The purpose of the present study is to investigate the relationships between alcohol-related informal social control and parental monitoring on alcohol use, behavior and intentions; violent behavior; and delinquent behavior in a racially diverse population of young urban adolescents. Baseline surveys were administered to 6th grade male and female students in 61 urban Chicago schools as part of Project Northland Chicago, a group randomized trial for the prevention/reduction of substance use. A subset of their parents (n = 3,034) was also surveyed regarding alcohol use, violence, and delinquency and related issues. Structural equation modeling was used to assess relationships between alcohol-related informal social control (as measured by parental perceptions of neighborhood action regarding youth drinking) and parental monitoring (as reported by parents), and three adolescent outcomes (alcohol use, behaviors and intentions; violent behavior; and delinquent behavior; as reported by teens). Associations between alcohol-related informal social control and parental monitoring were positive and significant (P < .001). Direct paths from parental monitoring to all three adolescent outcomes were negative and statistically significant (alcohol use, behaviors and intentions, P < .001; violent behavior, P < .001; and delinquent behavior, P < .001). Alcohol-related informal social control was not significantly associated with adolescent outcomes. Efforts to engage parents to be more active in monitoring adolescents' activities may be related to lower levels of underage drinking, violence and delinquency among both female and male urban youth. Neighborhood norms and action against teenage drinking may be too distal to adolescent outcomes to be directly associated.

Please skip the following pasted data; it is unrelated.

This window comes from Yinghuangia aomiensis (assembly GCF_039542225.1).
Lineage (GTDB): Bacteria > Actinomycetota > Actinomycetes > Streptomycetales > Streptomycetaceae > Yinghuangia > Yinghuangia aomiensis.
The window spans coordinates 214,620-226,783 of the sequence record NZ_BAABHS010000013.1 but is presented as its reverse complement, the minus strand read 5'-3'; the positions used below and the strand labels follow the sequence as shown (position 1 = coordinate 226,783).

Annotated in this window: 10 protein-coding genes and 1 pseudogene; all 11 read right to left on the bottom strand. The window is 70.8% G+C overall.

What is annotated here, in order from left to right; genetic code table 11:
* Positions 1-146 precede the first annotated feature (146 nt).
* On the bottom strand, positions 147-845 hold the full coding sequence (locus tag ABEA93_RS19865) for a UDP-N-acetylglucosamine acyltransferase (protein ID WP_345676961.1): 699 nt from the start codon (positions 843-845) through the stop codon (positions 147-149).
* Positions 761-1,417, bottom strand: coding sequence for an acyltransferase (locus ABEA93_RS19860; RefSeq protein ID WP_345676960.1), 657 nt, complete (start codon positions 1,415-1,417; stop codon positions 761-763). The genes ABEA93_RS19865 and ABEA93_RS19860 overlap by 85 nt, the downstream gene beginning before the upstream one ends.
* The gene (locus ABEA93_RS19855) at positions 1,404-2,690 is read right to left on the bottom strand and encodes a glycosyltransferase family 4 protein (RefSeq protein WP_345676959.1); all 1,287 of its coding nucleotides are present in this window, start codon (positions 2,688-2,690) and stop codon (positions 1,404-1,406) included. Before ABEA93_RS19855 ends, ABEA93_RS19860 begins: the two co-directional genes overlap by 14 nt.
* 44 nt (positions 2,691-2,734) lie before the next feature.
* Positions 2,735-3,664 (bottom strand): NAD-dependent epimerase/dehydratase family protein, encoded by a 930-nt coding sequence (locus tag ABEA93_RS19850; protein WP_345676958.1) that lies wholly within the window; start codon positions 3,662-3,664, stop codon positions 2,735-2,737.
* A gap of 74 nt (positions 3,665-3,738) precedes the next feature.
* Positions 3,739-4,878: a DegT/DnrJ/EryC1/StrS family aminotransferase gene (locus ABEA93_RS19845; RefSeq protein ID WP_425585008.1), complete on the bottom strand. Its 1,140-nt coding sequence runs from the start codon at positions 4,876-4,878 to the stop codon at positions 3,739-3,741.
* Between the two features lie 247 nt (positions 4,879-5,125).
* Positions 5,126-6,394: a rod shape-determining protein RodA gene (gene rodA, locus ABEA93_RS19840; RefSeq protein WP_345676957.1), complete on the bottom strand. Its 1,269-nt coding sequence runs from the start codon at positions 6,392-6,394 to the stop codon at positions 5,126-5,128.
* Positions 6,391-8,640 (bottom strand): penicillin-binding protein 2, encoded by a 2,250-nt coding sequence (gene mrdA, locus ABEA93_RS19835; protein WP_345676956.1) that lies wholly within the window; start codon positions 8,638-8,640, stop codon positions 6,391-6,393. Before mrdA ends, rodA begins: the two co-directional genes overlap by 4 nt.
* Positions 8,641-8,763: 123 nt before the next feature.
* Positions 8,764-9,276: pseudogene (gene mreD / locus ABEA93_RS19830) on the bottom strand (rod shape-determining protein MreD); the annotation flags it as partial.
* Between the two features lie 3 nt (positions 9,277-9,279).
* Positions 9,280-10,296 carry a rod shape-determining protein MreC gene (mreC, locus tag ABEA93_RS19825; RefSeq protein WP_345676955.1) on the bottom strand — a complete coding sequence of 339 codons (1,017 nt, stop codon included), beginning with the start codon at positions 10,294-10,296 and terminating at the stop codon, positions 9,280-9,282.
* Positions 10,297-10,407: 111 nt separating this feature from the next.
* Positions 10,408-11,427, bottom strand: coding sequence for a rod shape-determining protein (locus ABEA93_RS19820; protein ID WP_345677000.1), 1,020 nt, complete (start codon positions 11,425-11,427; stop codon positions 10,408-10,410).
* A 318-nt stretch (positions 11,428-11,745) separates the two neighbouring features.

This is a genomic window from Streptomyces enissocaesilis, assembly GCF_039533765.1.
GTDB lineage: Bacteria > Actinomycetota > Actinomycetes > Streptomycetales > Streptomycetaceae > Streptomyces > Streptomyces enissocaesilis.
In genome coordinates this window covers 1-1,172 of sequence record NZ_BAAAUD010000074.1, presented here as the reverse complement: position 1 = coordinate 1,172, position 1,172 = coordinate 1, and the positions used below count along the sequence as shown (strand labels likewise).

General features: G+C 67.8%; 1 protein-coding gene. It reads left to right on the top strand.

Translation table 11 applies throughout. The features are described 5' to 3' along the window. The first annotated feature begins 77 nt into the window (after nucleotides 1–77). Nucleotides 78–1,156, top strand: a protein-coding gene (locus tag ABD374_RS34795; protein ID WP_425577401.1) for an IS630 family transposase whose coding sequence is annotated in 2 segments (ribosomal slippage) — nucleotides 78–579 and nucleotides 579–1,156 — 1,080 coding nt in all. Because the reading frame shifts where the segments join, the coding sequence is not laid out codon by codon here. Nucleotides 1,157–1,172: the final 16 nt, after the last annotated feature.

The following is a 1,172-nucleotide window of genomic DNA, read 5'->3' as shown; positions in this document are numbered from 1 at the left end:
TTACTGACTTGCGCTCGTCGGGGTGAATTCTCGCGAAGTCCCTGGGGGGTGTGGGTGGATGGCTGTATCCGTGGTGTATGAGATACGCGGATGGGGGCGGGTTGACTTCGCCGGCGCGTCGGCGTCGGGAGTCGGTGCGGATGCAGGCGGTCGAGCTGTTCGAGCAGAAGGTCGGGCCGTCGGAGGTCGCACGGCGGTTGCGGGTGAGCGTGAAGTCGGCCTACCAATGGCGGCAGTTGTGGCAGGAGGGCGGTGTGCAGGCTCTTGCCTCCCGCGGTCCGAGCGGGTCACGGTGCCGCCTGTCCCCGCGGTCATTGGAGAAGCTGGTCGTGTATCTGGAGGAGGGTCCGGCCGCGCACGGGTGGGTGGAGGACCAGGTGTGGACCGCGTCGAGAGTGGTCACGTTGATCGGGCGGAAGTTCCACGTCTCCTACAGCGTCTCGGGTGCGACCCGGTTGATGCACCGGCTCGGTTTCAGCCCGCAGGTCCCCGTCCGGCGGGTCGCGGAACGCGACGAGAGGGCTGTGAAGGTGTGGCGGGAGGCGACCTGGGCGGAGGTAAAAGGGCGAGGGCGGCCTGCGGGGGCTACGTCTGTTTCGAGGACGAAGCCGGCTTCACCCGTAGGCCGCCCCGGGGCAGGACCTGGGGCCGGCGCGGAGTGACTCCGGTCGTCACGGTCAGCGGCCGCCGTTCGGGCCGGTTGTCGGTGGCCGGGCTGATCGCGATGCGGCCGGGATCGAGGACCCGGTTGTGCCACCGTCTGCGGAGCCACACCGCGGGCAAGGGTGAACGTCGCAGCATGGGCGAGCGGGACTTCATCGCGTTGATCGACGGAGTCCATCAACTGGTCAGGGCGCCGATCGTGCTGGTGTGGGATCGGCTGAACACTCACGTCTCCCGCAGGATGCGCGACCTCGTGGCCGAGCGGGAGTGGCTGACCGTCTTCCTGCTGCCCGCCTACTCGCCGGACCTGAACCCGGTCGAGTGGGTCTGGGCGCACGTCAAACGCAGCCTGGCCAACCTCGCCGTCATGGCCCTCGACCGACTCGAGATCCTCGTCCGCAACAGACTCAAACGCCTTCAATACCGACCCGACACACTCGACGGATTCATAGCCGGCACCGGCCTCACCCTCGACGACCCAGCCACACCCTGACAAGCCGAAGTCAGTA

- Adolescent behaviors
- Alcohol-related informal social control
- Parental monitoring